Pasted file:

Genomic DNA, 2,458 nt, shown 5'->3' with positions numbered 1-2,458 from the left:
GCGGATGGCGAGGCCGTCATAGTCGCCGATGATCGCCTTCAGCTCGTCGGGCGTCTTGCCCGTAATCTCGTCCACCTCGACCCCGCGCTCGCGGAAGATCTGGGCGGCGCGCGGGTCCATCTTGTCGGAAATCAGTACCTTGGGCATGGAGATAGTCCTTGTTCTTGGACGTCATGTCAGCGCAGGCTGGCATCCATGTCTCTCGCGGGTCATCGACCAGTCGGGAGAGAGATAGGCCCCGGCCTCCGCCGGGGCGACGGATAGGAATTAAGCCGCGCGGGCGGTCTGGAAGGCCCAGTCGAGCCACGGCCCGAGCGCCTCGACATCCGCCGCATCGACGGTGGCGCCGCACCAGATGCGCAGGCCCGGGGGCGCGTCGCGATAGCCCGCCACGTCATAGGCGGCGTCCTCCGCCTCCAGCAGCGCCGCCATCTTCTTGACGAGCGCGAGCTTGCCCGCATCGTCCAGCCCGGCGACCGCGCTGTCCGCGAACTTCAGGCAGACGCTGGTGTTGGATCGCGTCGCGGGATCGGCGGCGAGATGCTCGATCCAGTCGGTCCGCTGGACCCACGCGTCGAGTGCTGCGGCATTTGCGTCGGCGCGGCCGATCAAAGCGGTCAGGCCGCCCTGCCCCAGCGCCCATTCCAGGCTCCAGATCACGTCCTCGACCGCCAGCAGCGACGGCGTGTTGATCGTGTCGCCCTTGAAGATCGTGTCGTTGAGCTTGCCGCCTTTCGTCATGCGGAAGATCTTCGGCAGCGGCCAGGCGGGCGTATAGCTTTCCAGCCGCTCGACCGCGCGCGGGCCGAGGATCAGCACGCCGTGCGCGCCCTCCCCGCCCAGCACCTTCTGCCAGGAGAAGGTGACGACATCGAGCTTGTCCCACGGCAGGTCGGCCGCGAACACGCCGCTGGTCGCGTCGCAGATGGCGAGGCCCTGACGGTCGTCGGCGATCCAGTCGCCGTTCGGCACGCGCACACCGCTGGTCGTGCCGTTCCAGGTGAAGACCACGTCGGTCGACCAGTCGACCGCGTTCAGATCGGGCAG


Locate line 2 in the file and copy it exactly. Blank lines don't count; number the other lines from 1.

GCGGATGGCGAGGCCGTCATAGTCGCCGATGATCGCCTTCAGCTCGTCGGGCGTCTTGCCCGTAATCTCGTCCACCTCGACCCCGCGCTCGCGGAAGATCTGGGCGGCGCGCGGGTCCATCTTGTCGGAAATCAGTACCTTGGGCATGGAGATAGTCCTTGTTCTTGGACGTCATGTCAGCGCAGGCTGGCATCCATGTCTCTCGCGGGTCATCGACCAGTCGGGAGAGAGATAGGCCCCGGCCTCCGCCGGGGCGACGGATAGGAATTAAGCCGCGCGGGCGGTCTGGAAGGCCCAGTCGAGCCACGGCCCGAGCGCCTCGACATCCGCCGCATCGACGGTGGCGCCGCACCAGATGCGCAGGCCCGGGGGCGCGTCGCGATAGCCCGCCACGTCATAGGCGGCGTCCTCCGCCTCCAGCAGCGCCGCCATCTTCTTGACGAGCGCGAGCTTGCCCGCATCGTCCAGCCCGGCGACCGCGCTGTCCGCGAACTTCAGGCAGACGCTGGTGTTGGATCGCGTCGCGGGATCGGCGGCGAGATGCTCGATCCAGTCGGTCCGCTGGACCCACGCGTCGAGTGCTGCGGCATTTGCGTCGGCGCGGCCGATCAAAGCGGTCAGGCCGCCCTGCCCCAGCGCCCATTCCAGGCTCCAGATCACGTCCTCGACCGCCAGCAGCGACGGCGTGTTGATCGTGTCGCCCTTGAAGATCGTGTCGTTGAGCTTGCCGCCTTTCGTCATGCGGAAGATCTTCGGCAGCGGCCAGGCGGGCGTATAGCTTTCCAGCCGCTCGACCGCGCGCGGGCCGAGGATCAGCACGCCGTGCGCGCCCTCCCCGCCCAGCACCTTCTGCCAGGAGAAGGTGACGACATCGAGCTTGTCCCACGGCAGGTCGGCCGCGAACACGCCGCTGGTCGCGTCGCAGATGGCGAGGCCCTGACGGTCGTCGGCGATCCAGTCGCCGTTCGGCACGCGCACACCGCTGGTCGTGCCGTTCCAGGTGAAGACCACGTCGGTCGACCAGTCGACCGCGTTCAGATCGGGCAG